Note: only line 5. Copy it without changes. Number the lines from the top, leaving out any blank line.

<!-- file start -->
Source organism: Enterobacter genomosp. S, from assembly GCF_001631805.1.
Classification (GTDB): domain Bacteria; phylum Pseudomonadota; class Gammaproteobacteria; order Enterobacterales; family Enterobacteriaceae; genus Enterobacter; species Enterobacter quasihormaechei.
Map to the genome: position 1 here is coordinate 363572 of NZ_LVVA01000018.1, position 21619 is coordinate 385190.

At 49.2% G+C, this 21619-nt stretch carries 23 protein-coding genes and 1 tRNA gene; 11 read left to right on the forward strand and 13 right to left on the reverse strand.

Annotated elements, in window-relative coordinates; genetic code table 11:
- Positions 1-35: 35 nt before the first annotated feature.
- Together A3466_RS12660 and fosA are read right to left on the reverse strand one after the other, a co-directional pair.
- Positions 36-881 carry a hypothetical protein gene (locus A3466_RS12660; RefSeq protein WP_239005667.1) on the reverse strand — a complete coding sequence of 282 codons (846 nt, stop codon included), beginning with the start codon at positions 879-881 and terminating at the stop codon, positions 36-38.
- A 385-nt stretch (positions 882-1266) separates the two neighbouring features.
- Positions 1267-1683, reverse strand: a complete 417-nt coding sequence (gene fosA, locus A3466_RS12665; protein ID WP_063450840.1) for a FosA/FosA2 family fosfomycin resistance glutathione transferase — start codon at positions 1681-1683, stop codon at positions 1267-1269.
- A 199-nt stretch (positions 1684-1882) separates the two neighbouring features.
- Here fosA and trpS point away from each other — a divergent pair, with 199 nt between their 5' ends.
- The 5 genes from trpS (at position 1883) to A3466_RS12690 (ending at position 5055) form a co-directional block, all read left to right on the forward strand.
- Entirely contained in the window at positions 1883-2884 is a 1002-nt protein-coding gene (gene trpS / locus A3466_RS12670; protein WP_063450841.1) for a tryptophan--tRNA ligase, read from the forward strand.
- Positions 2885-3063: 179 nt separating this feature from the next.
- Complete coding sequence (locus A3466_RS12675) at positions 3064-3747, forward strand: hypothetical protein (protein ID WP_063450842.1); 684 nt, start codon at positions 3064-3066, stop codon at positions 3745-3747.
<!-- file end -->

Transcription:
Annotated elements, in window-relative coordinates; genetic code table 11: